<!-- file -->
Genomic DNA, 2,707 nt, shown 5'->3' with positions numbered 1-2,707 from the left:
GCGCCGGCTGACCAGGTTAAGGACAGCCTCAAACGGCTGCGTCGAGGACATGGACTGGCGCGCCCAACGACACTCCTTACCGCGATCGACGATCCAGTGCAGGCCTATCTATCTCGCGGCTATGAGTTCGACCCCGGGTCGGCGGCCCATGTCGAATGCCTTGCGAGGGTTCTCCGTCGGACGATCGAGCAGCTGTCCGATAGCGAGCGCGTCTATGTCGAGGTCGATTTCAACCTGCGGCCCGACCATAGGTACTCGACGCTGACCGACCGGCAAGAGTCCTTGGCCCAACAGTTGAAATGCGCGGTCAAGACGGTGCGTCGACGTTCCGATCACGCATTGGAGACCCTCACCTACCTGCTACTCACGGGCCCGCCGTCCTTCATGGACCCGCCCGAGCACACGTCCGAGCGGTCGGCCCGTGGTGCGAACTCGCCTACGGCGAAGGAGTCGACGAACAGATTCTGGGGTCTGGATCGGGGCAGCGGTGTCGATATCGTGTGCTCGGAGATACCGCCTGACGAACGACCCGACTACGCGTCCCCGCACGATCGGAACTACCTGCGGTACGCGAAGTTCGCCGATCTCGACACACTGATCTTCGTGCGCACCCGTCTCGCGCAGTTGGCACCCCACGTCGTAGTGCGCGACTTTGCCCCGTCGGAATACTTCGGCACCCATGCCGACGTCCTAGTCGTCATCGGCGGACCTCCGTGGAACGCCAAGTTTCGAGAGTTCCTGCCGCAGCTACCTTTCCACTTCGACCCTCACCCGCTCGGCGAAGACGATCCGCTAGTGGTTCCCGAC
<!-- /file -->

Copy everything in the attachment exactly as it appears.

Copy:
Genomic DNA, 2,707 nt, shown 5'->3' with positions numbered 1-2,707 from the left:
GCGCCGGCTGACCAGGTTAAGGACAGCCTCAAACGGCTGCGTCGAGGACATGGACTGGCGCGCCCAACGACACTCCTTACCGCGATCGACGATCCAGTGCAGGCCTATCTATCTCGCGGCTATGAGTTCGACCCCGGGTCGGCGGCCCATGTCGAATGCCTTGCGAGGGTTCTCCGTCGGACGATCGAGCAGCTGTCCGATAGCGAGCGCGTCTATGTCGAGGTCGATTTCAACCTGCGGCCCGACCATAGGTACTCGACGCTGACCGACCGGCAAGAGTCCTTGGCCCAACAGTTGAAATGCGCGGTCAAGACGGTGCGTCGACGTTCCGATCACGCATTGGAGACCCTCACCTACCTGCTACTCACGGGCCCGCCGTCCTTCATGGACCCGCCCGAGCACACGTCCGAGCGGTCGGCCCGTGGTGCGAACTCGCCTACGGCGAAGGAGTCGACGAACAGATTCTGGGGTCTGGATCGGGGCAGCGGTGTCGATATCGTGTGCTCGGAGATACCGCCTGACGAACGACCCGACTACGCGTCCCCGCACGATCGGAACTACCTGCGGTACGCGAAGTTCGCCGATCTCGACACACTGATCTTCGTGCGCACCCGTCTCGCGCAGTTGGCACCCCACGTCGTAGTGCGCGACTTTGCCCCGTCGGAATACTTCGGCACCCATGCCGACGTCCTAGTCGTCATCGGCGGACCTCCGTGGAACGCCAAGTTTCGAGAGTTCCTGCCGCAGCTACCTTTCCACTTCGACCCTCACCCGCTCGGCGAAGACGATCCGCTAGTGGTTCCCGAC